Now to the numbers. For this example, I want you to think about levels of texts your students read. Below is a chart (based on TCRWP & Jennifer Serravallo’ research) for how many books each reader needs a week. Do you have enough books?

Books I’ll Need for the Week
J, K
8 – 10 Books
L, M
4 – 6 Books
N, O, P, Q
2 – 4 Books
R, S, T
1 – 3 Books
U, V, W
1 – 3 Books

Bottom line, our students need access to books they want to read. How will you help your students find their love of reading?

Brozo, W., Shiel, G., & Topping, K. (2007). Engagement in reading: Lessons learned from three PISA countries. International Reading Association, 51, 304-315.
Goldberg, G. & Serravallo, J. (2007). Conferring with Readers: Supporting Each Student's Growth and Independence. Portsmouth, NH. Heinemann.

Saturday, February 18, 2017

February 2017

Students NEED Independent Reading

How valuable is independent reading? How long should I allow my students to read? Should my students read at home? Should I hold them accountable for reading at home? At some point in your teaching career you have probably struggled with these questions or will struggle with these inquiries. With all the demands on teachers to meet the ever-changing standards, sustained silent reading seems to be the first to go from classroom schedules. As teachers, we want our students to be life-long readers and learners, but also feel the pressure to have our students perform on state assessments. Let’s set state assessments aside and focus on what we believe is right for our students…time spent reading.

How valuable is independent reading?

Independent reading is giving students the time to read materials of their personal choice. Students have the opportunity to read for information or pleasure, and NO ONE ASSIGNS IT! A book report is not required either! According to Richard Allington, the most important activity for developing literacy is inducing students to read independently. For students to become life-long readers, we need to give them TIME in school to read and CHOICE.

In addition to readers becoming life-long readers, they also increase their knowledge by having time to read. “I think it is clear that vocabulary knowledge is largely a product of independent engaged reading (Stahl & Nagy, 2006). But there is also evidence that almost everything, from phonemic awareness, to phonics, to comprehension is developed through independent reading and writing (Allington, 2009a).” Krashen, Cunninham, and Stanovich research proves students who read independently become better readers, score higher on achievement tests in all subject areas, and have greater content knowledge than those who do not (Krashen 1993; Cunningham and Stanovich 1991; Stanovich and Cunningham 1993).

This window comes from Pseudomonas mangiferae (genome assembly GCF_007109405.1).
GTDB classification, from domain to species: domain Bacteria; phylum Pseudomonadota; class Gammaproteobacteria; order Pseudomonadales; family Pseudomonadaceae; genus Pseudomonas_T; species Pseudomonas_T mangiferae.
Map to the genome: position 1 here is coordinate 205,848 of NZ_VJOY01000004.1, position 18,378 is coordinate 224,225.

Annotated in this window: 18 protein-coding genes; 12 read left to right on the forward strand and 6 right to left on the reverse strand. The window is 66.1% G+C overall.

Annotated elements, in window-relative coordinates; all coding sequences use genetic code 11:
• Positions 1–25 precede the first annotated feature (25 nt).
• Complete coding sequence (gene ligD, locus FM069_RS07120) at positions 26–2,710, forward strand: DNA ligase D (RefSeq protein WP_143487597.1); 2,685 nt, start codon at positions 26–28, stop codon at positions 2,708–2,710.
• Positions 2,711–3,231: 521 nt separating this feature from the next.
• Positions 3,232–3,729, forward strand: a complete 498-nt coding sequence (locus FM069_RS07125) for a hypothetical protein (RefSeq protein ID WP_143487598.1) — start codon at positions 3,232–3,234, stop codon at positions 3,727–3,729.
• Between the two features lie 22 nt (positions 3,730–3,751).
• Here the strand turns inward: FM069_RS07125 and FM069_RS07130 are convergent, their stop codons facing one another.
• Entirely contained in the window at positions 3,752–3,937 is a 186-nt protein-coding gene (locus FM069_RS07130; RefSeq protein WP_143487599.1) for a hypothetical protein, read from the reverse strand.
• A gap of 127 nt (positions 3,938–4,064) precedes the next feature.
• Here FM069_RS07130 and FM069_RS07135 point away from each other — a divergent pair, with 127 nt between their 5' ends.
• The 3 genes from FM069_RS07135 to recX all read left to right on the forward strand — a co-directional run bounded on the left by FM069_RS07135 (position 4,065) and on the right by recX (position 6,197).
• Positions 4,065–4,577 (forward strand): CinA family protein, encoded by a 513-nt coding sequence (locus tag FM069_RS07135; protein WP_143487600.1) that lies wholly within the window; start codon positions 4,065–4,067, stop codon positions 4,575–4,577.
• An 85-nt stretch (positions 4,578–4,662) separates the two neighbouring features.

Do students really need choice?

The easy response to this question, and a slightly arrogant response would be, do you want students to be engaged while reading? Penny Kittle believes, “Students need to make choices in reading that reflect their interests because interest drives engagement. Teachers should encourage wide reading in all genres as well as students who pursue an author or genre study. Allow students to reread favorite books and to abandon a book that no longer interests them.” Students need to be in charge of their reading lives. Our goal as teachers is to guide students in selecting “good fit” books and to introduce them to different genres. By giving students choice in their reading, they will be empowered lifelong readers.

How much time do students need?

We have all heard the collective groans from our students when we announce reading time is over for the day. Of course, this was music to my ears. However, I always wondered if my students were getting enough eyes on print time. Many times during the reading block “other stuff” tended to creep into the sacred time and rob students of their reading time.

When you think about your students’ reading block, how much time do they spend reading? According to Richard Allington, “In many classrooms, a 90 minute 'reading block' produces only 10–15 minutes of actual reading, or less than 20 percent of the allocated reading time is spent reading. Worse, in many classrooms, 20 minutes of actual reading across the school day (Knapp, 1995) is a common event, which includes reading in science, social studies, math, and other subjects. Thus, less than ten percent of the day is actually spent reading and 90 percent or more of the time is spent doing stuff.

I’m assuming now you are wrestling with a new question – how do I make sure all students have time for protected reading time every day? I think as teachers we need to ask ourselves, what do we value for our students? If it is time spent reading, then we need to do whatever we can do to guard this time – keep the minilesson to 10 minutes, avoid letting other “stuff” sneak into reading, and avoid students leaving the room during this time. By giving students time and choice, we can give students the gift of becoming lifelong readers.

Allington, R. (2013) What Really Matters When Working with Struggling Readers, 66 (7), 4-14. Newark, DE: International Literacy Association.

Kittle, P. (2013). Book Love. Portsmouth, NH: Heinemann.

Summer Learning Opportunities